Emerging Infectious Diseases and the Threat to Occupational Health in the U.S. and Canada

William Charney

June 23, 2006 by CRC Press
Reference - 464 Pages - 9 B/W Illustrations
ISBN 9780849346378 - CAT# 4637
Series: Public Administration and Public Policy

USD$154.95

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Features

  • Offers a critical analyses of existing response capability to infectious diseases based on case studies from the responses to SARS, influenza, and smallpox
  • Examines the effectiveness and flaws of bioterrorism response protocols in place
  • Assesses the level of preparedness of both hospitals and the public health system for pandemics
  • Provides valuable insight on flaws and realistic solutions for improving response capability
  • Other topics include respiratory protection, ventilation models for emerging diseases, and coordinating public health responses
  • Summary

    Hospitals in the US and Canada are ill-prepared for the threat of emerging infectious diseases, especially in the area of protecting healthcare workers, nurses, doctors, and first responders from transmissions. Current protocols from guideline agencies and health organizations and health departments that include state pandemic flu plans do not follow scientific evidence in many of their recommendations.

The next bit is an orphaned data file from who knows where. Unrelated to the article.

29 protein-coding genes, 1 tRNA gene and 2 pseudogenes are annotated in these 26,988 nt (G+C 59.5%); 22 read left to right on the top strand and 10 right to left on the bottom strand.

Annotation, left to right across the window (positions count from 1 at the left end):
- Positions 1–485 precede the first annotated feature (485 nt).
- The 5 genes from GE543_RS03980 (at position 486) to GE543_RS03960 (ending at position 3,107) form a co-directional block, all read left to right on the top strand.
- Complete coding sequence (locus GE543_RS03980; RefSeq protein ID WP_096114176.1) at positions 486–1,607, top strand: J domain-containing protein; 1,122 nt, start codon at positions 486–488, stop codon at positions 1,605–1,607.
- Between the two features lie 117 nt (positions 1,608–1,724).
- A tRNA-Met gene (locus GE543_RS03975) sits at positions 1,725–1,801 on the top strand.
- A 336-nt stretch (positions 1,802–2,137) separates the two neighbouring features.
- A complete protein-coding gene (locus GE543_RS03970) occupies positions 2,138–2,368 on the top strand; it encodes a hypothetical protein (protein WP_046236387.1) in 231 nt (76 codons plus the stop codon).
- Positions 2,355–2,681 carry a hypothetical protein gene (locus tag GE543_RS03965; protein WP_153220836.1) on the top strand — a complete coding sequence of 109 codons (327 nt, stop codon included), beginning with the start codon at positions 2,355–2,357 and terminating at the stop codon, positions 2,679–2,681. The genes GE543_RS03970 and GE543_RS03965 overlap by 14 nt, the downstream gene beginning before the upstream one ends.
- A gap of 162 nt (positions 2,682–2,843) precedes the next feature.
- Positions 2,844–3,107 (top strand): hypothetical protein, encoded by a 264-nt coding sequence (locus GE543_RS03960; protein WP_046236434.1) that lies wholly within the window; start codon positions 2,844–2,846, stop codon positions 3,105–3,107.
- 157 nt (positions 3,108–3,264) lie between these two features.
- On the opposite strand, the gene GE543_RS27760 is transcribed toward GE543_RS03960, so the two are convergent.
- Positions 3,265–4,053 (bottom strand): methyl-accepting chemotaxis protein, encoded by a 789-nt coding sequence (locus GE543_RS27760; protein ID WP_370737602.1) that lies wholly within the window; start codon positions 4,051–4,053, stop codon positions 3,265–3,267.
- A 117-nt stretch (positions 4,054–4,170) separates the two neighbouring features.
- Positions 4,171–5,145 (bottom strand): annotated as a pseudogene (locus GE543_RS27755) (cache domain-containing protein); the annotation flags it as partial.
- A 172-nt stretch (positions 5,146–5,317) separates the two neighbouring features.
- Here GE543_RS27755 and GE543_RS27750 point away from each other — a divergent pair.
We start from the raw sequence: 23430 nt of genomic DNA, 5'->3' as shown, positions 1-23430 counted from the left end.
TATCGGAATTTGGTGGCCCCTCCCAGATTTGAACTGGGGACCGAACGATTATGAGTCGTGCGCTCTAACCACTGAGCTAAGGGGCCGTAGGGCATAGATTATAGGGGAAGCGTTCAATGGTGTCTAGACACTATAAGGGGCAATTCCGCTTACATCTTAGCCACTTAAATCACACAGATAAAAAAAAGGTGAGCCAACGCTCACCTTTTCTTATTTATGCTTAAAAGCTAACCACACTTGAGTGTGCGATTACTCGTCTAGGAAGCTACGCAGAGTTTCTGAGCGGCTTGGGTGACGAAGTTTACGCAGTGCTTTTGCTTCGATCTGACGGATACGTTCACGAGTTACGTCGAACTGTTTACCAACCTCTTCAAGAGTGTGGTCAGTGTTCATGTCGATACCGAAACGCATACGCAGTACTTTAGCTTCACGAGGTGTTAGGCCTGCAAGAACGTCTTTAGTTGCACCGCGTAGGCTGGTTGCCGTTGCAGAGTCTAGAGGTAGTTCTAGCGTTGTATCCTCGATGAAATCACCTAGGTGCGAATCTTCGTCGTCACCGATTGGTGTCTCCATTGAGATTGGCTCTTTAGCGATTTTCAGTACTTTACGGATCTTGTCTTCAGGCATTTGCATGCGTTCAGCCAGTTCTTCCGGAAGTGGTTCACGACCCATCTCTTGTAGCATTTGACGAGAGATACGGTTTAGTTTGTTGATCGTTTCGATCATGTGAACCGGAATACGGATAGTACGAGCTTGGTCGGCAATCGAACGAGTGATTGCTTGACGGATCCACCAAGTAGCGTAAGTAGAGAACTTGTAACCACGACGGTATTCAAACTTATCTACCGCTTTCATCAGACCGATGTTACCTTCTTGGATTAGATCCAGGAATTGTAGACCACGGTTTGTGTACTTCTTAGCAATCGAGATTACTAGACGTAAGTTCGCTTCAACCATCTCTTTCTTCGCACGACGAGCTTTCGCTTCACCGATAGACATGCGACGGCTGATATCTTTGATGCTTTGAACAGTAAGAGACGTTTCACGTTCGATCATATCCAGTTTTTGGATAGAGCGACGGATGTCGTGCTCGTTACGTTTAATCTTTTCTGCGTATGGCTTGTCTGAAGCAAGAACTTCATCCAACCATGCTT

Economics and 'ease of use' are trumping good science in the decision making process. For example, protocols do not demand the most stringent precautions that would protect for healthcare workers from unknown factors of transmission in the case of rapidly emerging diseases. Respiratory protection, negative pressure isolation rooms, training of healthcare workers, personal protective equipment, ventilation designs, triage of surge patients, funding issues are all areas of concern that remain controversial in current occupational health protection models.

    Emerging Infectious Diseases and the Threat to Occupational Health in the US and Canada offers a critical review of existing plans and infrastructures for emerging diseases and the response capabilities of healthcare delivery systems to protect the occupational health and offers many solutions. The authors perform failure analysis that cannot be found in other texts, and offer positive solutions, strategies, and tactics for strengthening the hospital and the public health response to potentially catastrophic health crises. This book contains invaluable information for managers, professionals, and policy makers in infectious disease organizations, public health organizations, as well as occupational health organizations.